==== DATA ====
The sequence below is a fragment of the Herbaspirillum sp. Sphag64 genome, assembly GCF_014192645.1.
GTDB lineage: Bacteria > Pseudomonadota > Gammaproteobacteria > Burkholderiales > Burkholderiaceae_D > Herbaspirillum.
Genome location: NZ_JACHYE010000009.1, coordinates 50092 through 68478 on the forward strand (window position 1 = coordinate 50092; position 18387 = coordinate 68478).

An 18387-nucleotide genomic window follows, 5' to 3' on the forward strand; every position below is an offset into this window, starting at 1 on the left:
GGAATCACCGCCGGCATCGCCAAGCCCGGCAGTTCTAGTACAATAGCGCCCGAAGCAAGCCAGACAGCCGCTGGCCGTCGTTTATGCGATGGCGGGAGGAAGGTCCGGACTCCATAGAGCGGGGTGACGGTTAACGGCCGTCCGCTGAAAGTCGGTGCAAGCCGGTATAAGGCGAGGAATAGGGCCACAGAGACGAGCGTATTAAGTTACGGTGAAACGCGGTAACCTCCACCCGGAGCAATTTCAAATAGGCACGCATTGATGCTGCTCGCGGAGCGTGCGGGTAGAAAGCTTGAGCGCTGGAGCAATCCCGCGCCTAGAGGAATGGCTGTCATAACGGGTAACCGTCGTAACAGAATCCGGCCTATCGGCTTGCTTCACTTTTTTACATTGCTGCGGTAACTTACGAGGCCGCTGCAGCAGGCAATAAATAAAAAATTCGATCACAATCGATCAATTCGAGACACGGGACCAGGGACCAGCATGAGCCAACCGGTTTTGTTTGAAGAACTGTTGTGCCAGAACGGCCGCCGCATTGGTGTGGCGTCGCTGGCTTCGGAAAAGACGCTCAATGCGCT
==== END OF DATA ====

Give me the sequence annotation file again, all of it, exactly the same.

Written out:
The sequence below is a fragment of the Herbaspirillum sp. Sphag64 genome, assembly GCF_014192645.1.
GTDB lineage: Bacteria > Pseudomonadota > Gammaproteobacteria > Burkholderiales > Burkholderiaceae_D > Herbaspirillum.
Genome location: NZ_JACHYE010000009.1, coordinates 50092 through 68478 on the forward strand (window position 1 = coordinate 50092; position 18387 = coordinate 68478).

An 18387-nucleotide genomic window follows, 5' to 3' on the forward strand; every position below is an offset into this window, starting at 1 on the left:
GGAATCACCGCCGGCATCGCCAAGCCCGGCAGTTCTAGTACAATAGCGCCCGAAGCAAGCCAGACAGCCGCTGGCCGTCGTTTATGCGATGGCGGGAGGAAGGTCCGGACTCCATAGAGCGGGGTGACGGTTAACGGCCGTCCGCTGAAAGTCGGTGCAAGCCGGTATAAGGCGAGGAATAGGGCCACAGAGACGAGCGTATTAAGTTACGGTGAAACGCGGTAACCTCCACCCGGAGCAATTTCAAATAGGCACGCATTGATGCTGCTCGCGGAGCGTGCGGGTAGAAAGCTTGAGCGCTGGAGCAATCCCGCGCCTAGAGGAATGGCTGTCATAACGGGTAACCGTCGTAACAGAATCCGGCCTATCGGCTTGCTTCACTTTTTTACATTGCTGCGGTAACTTACGAGGCCGCTGCAGCAGGCAATAAATAAAAAATTCGATCACAATCGATCAATTCGAGACACGGGACCAGGGACCAGCATGAGCCAACCGGTTTTGTTTGAAGAACTGTTGTGCCAGAACGGCCGCCGCATTGGTGTGGCGTCGCTGGCTTCGGAAAAGACGCTCAATGCGCT